fields.
AnnQuncements of the winners will
be made in The Daily early next se-
mester.

'U Salors To
Take Three
Month Cruise
A three-month cruise from April
1 to June 30 has been arranged for
the 115 graduates in the V-12 and
NROTC program at the University,
Capt. Woodson Michaux, command-
ant, announced yesterday.
A short indoctrination course at
the Naval Training Station, New-
port, R.T., will precede a south-
Atlantic cruise. No specific date to
report at Newport following grad-
uation has been revealed as yet,
he said, but it will probably be any
time between March 5 and 15.
Release from active duty for those
with sufficient points is expected for
a majority of the men after the
trip, he reported.
The cruise will substitute for pre-
vious fleet assignments, he explained.
Men who take part in this cruise
will perform the duties of enlisted
personnel aboard large modern
warships in order to give them ex-
perience in every phase of ship-
board life and practice in the use
of new Navy technical develop-
ments.
The mailing address for the men
while at the Rhode Island school and
at sea will be Ensign John Doe, Of-
ficers' Organization Course, United
States Naval Training Station, New-
port, RI.
Belgian Girl Is Awarded
Britain's Highest Honor
LONDON, Feb. 13 - (AP) - King
George VI tonight awarded Britain's
highest civilian decoration -- the
George Medal-to pretty Miss Andree
De Jongh, 25, of Belgium, for refus-
ing to talk under Gestapo torture
and for dangerous feats to help
downed Allied airmen through the
enemy lines.

ASSOCIATED

DO NR CM /

__

PRESS

-

PRESENT TO P R E S I D E N T - president Truman
(left) receives from Bradford Washburn, Boston, director of the
New England museum, a piece of rock taken from the summit of,
Mt, McKinley, highest point in United States territory.

D U C K C A L L E R.-Jane Manawal practices her duck call-
ing technique for the benefit of prospective contestants at the
International Sportsmen's Show in Chicagoaj

DAILY OFFICIAL BULLETIN

(Continued from Page 4)

in Alaska," in the Rotuhda, Univer-
sity Museum Building through Feb.
28.
Exhibition, College of Architecture
and Design:
"Signs of the Zodiac" - An exhibi-
tion of recent designs by V. Bobri,
prominent New York advertising ar-
tist. First floor corridor. Open daily
9:00 to 5:00 except Sunday, through
Feb. 15. The public is invited.
Events Today
''ea at the International Center:
The weekly informal teas at the In-
ternational Center on Thursdays,
from 4:00 to 5:30 p.m. are open to
all foreign students and their Ameri-
can friends.
Michigan Chapter, A.A.U.P. meets
tonight for a discussion of application
of democratic leadership in Univer-
sity affairs. Prof. Norman F. Maier
will present "What Psychology Has
To Contributec On The Subject." Join
Union Cafeteria line at 6:15 and take
trays to the lunchnoom of the Faculty
Club.
Phi Sigma Society is sponsoring a
talk to be given by Dr. Lewis B. Kel-
lum, Director of the Museum of Pa-
leontology, at 8:15 tonight in Rack-
ham Amphitheatre. Dr. Kellum will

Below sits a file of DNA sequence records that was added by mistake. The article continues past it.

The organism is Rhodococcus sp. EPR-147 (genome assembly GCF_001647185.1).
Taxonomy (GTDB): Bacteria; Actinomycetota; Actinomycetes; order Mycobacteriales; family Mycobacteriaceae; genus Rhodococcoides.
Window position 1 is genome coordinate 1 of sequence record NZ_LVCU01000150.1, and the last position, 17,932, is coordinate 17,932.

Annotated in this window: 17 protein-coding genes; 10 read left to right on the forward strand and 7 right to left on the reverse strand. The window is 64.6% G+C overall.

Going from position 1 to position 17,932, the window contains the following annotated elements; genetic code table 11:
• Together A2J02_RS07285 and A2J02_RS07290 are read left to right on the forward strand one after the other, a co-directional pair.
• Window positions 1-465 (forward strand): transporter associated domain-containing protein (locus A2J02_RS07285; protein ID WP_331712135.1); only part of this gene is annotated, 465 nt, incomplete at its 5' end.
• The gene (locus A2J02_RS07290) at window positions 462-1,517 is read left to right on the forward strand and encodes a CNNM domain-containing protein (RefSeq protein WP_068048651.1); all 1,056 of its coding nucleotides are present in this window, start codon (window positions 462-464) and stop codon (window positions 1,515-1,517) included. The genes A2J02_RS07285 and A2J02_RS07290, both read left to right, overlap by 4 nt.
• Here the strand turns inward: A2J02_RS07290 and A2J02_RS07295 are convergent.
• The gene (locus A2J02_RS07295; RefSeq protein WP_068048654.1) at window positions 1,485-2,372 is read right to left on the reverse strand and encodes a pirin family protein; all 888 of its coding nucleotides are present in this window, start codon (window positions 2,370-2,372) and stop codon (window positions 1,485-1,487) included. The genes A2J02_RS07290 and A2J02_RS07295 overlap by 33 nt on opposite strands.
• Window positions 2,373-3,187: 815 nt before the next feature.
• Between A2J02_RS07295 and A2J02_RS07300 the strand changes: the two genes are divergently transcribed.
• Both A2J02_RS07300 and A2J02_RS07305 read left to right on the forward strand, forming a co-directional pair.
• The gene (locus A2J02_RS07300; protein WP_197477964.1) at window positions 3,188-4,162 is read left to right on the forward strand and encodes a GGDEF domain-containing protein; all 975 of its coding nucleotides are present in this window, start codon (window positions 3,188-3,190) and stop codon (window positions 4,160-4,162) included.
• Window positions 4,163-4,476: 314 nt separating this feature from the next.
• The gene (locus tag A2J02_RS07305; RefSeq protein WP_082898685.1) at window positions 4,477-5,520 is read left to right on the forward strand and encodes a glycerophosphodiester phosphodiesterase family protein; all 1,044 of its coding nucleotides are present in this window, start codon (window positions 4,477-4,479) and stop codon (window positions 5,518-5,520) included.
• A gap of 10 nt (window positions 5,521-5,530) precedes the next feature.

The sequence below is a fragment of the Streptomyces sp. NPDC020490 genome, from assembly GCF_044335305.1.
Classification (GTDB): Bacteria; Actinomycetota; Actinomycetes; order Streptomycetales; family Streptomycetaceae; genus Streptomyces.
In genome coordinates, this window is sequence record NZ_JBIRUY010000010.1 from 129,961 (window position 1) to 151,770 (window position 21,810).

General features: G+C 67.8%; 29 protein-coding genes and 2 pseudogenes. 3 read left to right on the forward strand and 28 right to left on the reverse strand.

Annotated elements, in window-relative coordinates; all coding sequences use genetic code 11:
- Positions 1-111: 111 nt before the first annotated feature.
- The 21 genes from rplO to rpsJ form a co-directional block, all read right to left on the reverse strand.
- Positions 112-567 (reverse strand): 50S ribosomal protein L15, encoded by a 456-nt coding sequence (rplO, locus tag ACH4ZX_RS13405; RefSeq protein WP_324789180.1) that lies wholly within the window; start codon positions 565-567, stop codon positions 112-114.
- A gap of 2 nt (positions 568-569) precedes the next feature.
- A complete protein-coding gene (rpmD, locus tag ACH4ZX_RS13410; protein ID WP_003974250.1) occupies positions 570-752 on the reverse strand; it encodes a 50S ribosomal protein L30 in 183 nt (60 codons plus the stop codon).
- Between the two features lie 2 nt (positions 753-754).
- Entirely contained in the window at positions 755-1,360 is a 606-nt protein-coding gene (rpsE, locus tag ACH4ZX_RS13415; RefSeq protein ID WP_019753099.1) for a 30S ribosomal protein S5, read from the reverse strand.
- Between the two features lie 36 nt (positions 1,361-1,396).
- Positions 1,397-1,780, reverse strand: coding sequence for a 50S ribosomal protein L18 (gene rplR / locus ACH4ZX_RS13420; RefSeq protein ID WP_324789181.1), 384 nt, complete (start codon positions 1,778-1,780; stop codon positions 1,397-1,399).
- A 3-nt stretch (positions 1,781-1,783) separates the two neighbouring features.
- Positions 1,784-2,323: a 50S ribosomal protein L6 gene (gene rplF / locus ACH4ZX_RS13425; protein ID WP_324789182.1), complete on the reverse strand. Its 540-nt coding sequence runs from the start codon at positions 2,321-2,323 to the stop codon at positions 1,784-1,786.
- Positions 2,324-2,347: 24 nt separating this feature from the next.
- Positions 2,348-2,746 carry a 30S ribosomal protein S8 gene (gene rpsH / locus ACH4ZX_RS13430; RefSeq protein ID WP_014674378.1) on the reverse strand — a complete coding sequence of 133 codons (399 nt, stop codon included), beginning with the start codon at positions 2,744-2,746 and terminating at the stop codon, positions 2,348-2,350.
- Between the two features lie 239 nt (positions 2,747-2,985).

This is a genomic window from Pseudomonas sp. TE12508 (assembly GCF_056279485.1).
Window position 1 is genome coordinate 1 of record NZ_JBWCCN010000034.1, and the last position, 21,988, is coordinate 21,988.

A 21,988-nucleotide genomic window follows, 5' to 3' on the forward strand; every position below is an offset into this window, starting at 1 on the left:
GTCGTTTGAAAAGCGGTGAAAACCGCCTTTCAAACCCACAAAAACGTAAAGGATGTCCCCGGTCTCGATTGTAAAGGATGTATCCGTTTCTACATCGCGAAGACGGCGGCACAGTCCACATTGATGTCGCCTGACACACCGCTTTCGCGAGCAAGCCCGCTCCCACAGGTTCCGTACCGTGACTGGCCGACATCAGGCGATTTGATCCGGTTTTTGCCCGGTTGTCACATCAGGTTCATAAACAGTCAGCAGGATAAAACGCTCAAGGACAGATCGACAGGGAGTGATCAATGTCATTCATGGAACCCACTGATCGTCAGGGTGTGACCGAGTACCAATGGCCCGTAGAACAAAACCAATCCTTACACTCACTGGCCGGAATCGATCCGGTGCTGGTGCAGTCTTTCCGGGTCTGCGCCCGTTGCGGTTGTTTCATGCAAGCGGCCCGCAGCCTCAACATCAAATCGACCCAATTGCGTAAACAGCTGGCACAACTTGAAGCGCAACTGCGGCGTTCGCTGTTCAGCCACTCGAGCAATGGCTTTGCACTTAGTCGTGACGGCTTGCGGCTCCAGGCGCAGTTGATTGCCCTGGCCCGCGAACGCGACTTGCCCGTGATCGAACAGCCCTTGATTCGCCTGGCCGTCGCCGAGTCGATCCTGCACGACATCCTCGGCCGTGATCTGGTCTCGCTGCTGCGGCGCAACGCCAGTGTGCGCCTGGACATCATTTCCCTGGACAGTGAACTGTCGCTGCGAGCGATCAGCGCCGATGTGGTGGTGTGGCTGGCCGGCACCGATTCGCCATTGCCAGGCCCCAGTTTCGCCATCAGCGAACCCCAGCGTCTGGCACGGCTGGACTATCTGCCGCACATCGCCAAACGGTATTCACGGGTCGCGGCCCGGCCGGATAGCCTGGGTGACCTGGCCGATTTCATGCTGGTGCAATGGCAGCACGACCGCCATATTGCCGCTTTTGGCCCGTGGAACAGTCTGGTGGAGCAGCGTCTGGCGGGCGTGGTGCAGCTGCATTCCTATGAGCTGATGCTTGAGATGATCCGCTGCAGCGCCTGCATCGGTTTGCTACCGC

show colored slides and movies of his
explorations for oil sources in the
Alaska Peninsula as a part of the

government war program. The meet-
ing, which is open to the public, will
be preceded by a closed business
meeting of Phi Sigma, at 7:30, which
all members are asked to attend.
Coming Events
Members of faculty of the Physical
Education Department will be host-
esses to the Women of the Faculty, at
a meeting to be held Friday, Feb. 15,
8 p.m. in the Women's Athletic Build-
ing.
Vet eraiinz' Wives' Clu 1will meet
Monday, Feb. 18, at 7:30 p.m. in the
League. There will be a short busi-
ness meeting, followed by a ocial
hour. All wives of veterans on the
campus are invited.
A.I.E.E. There will be a joint meet-
ing of the Michigan Section and the
Michigan Student Branch on Tues-
day, Feb. 19, at 7:30 p.m., in the Kel-
logg Auditorium. Mr. H. E. Larson of
General Electric Company, Chicago,
will speak on "Amplidynes, Princi-
ples and Applications." Varioutsmov-
ies will be shown. All interested are
invited.
esearch Club. The February meet-
ing of the Reearc.h Club 'will be held
on Wednesday evening, Feb. 20, at
8:00. Professor W. H. Hobbs will pre-
sent a paper on "The Newly Discov-
ered Glacial Lake Leverett," and Pro-
fessor R. C. Angell a paper on "The
Social Integration of American Cit-
iCs."

A M B E R '-Actress Peggy
Cuimins poses in a costume slie
will wear as tle heroine in "For-
ever.Amber."

J A P p 1 L 0 W T A N K -' A.U..S, soldier' ooks over a Japanese amphibious tank equipped
with rubber 'illows on the treads to reduce noise in land operatigns. The tani, never put intfofull
production; was found in'Tokyo by an American Army intelligence unit ?

The ORATOR ICAL ASSOCIATION announces
Guthrie-McClintic Lec ture Postponed
The Guthrie-McClintic Lecture has been
postponed until March 15, 8:30 P.M.

L A N D I S P L A Q U E--President Ford Frick (right) of the
National baseball league- shows the first Kenesaw Mountain mne-
orial award plaque, which goes to baseball star Martin Marion.
At left is Harvey Traband, league secretary-treasurer.,

RA D A RFO R .F ER RY For fog andnght operations;
technicians of the BlackEBall ferry lines of Seattle I nstallradar
equipment on the vessel Kalakala in the first peacetime .test of
- .the device in Puget Sound . -

Don't Miss The
J-Hop Extrn

'II

CAS

Or

RA

for your

Used

Textbooks

II at I

.Uv.*~*~.~

Back to Top

© 2021 Regents of the University of Michigan